Were Marikana miners killed in cold blood?
Many of the 34 people killed at Lonmin's Marikana mine on August 16 were hunted down and murdered by the police, an acclaimed news photographer and author claimed yesterday.
Writing on the Daily Maverick website, Pulitzer prize-winning photographer Greg Marinovich said that, after nearly two weeks at the site of the massacre, he had concluded that most of the killings were deliberate.
"It is becoming clear to this reporter that heavily armed police hunted down and killed the miners in cold blood. A minority were killed in the filmed event [in which] police claim they acted in self-defence. The rest was murder on a massive scale," he said.
National police spokesman Captain Dennis Adriao said he had not read the article.
He said the police were no longer commenting on the Lonmin shootings because it was the subject of a judicial commission of inquiry.
"Legally, the police can no longer talk to the media . before the conclusion of the inquiry."
Marinovich, co-author of the book The Bang-Bang Club, said that about a dozen miners died in the shooting captured by TV news cameras and broadcast repeatedly.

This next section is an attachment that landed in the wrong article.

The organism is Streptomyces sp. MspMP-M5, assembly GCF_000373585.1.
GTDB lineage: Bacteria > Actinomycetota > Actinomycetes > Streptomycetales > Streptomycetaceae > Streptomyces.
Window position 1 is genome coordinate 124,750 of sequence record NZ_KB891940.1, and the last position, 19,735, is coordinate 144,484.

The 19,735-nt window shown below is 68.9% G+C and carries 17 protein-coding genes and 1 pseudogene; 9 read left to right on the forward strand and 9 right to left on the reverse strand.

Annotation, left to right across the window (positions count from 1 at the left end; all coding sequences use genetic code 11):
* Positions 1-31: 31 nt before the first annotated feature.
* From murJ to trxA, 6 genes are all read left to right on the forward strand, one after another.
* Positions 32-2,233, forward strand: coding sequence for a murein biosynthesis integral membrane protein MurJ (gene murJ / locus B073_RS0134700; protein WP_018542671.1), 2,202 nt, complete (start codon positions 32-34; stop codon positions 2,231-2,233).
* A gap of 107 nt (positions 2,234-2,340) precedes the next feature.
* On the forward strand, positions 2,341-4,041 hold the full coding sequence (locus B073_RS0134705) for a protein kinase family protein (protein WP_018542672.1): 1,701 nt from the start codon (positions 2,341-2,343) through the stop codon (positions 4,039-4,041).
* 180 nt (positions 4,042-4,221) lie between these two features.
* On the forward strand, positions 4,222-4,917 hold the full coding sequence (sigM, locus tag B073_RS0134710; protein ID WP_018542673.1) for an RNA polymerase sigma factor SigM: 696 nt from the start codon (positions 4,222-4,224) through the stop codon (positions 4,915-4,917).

But at least 14 died about 300m away, among boulders and out of sight of the cameras and reporters, he said.
Marinovich said he had inspected the scene, at which the location of each body was marked by a letter - A to N - sprayed in yellow paint.
He concluded that the 14th victim, whose place of death was marked with an N, must have been shot by someone no more than 2m away.
"And, on that deadly Thursday afternoon, N's murderer could only have been a policeman. I say 'murderer' because there is not a single report on an injured policeman on that day.
"I say 'murderer' because there seems to have been no attempt to uphold our citizens' rights to life and fair recourse to justice.
"It is hard to imagine that N would have resisted being taken into custody when thus cornered. There is no chance of escape out of a ring of police," he said.
Marinovich quotes an Eastern Cape miner identified only as Themba who described how the police shot from a helicopter at miners running for cover.
The witness said some victims were deliberately and repeatedly run over by police trucks.
"In light of this, we could look at the events of August 16 as the murder of 34 and the attempted murder of a further 78, who survived despite the police's apparent intention to kill them," Marinovich concluded.